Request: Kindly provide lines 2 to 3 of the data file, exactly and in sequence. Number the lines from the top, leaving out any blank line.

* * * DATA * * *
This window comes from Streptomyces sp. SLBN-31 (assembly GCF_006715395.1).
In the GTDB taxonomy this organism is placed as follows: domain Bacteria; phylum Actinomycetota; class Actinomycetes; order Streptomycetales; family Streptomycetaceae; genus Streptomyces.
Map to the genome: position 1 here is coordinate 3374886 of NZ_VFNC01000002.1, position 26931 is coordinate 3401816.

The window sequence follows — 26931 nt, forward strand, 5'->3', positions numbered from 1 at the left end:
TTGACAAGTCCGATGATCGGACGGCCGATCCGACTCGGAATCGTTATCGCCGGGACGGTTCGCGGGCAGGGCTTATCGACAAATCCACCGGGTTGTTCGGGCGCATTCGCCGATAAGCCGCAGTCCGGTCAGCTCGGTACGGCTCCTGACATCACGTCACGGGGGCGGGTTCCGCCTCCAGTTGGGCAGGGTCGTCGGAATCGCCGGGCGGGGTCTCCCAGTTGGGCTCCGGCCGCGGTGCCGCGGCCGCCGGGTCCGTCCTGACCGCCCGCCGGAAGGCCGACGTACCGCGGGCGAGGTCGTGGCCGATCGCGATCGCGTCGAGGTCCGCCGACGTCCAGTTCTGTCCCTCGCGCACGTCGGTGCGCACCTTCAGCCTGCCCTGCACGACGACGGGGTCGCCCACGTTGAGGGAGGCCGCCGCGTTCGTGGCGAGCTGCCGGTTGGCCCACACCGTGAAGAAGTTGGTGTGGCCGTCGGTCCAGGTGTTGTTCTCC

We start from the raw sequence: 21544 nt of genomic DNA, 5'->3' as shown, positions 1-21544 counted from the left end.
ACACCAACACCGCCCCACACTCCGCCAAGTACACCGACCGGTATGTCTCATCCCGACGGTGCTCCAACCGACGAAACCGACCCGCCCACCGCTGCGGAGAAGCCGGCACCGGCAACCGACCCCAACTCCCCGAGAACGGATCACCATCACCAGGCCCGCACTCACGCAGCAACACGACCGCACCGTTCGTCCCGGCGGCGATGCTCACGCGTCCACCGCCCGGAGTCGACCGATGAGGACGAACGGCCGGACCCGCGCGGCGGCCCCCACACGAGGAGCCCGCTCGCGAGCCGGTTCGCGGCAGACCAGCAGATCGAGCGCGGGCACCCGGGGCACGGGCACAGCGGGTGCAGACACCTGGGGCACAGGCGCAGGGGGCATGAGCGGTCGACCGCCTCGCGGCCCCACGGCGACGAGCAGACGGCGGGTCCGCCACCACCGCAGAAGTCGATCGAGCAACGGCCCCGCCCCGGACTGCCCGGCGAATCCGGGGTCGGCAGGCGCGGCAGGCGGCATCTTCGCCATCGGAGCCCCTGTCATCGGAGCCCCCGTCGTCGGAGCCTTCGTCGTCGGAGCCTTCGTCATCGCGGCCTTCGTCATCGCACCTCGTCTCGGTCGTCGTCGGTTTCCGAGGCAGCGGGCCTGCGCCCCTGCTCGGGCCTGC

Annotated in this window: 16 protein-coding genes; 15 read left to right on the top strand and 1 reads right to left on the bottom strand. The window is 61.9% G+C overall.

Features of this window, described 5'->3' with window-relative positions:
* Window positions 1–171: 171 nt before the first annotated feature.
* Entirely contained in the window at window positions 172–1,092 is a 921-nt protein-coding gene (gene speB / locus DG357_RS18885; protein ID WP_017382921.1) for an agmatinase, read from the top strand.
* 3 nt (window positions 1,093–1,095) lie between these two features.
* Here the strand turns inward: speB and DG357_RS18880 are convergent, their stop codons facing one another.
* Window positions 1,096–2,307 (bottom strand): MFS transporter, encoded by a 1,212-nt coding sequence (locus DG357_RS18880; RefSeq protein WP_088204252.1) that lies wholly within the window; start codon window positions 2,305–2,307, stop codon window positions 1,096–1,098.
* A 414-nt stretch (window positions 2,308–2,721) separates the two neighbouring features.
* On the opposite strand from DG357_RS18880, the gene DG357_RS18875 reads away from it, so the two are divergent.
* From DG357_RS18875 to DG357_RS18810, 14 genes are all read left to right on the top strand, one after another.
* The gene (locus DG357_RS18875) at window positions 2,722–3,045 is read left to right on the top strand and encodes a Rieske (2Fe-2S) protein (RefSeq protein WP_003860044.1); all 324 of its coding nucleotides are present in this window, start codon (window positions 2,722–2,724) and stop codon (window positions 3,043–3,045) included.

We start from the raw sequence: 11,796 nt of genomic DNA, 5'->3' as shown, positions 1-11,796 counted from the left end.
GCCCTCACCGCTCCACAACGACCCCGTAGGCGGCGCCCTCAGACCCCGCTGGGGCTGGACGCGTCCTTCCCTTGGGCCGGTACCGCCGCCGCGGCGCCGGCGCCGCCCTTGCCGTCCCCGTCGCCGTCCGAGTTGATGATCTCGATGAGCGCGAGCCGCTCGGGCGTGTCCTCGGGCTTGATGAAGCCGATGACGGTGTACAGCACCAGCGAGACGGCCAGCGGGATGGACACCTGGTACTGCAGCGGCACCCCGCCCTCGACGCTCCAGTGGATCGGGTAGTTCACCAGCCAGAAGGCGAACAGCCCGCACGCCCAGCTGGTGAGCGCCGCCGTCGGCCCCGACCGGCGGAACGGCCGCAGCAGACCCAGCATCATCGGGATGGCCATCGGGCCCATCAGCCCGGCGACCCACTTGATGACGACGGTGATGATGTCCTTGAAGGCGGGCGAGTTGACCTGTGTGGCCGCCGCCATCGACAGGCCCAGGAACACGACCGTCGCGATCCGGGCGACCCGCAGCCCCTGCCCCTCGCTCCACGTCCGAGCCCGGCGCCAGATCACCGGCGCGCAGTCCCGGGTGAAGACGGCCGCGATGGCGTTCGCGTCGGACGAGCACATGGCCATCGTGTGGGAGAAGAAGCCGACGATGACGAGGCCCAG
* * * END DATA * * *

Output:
In the GTDB taxonomy this organism is placed as follows: domain Bacteria; phylum Actinomycetota; class Actinomycetes; order Streptomycetales; family Streptomycetaceae; genus Streptomyces.
Map to the genome: position 1 here is coordinate 3374886 of NZ_VFNC01000002.1, position 26931 is coordinate 3401816.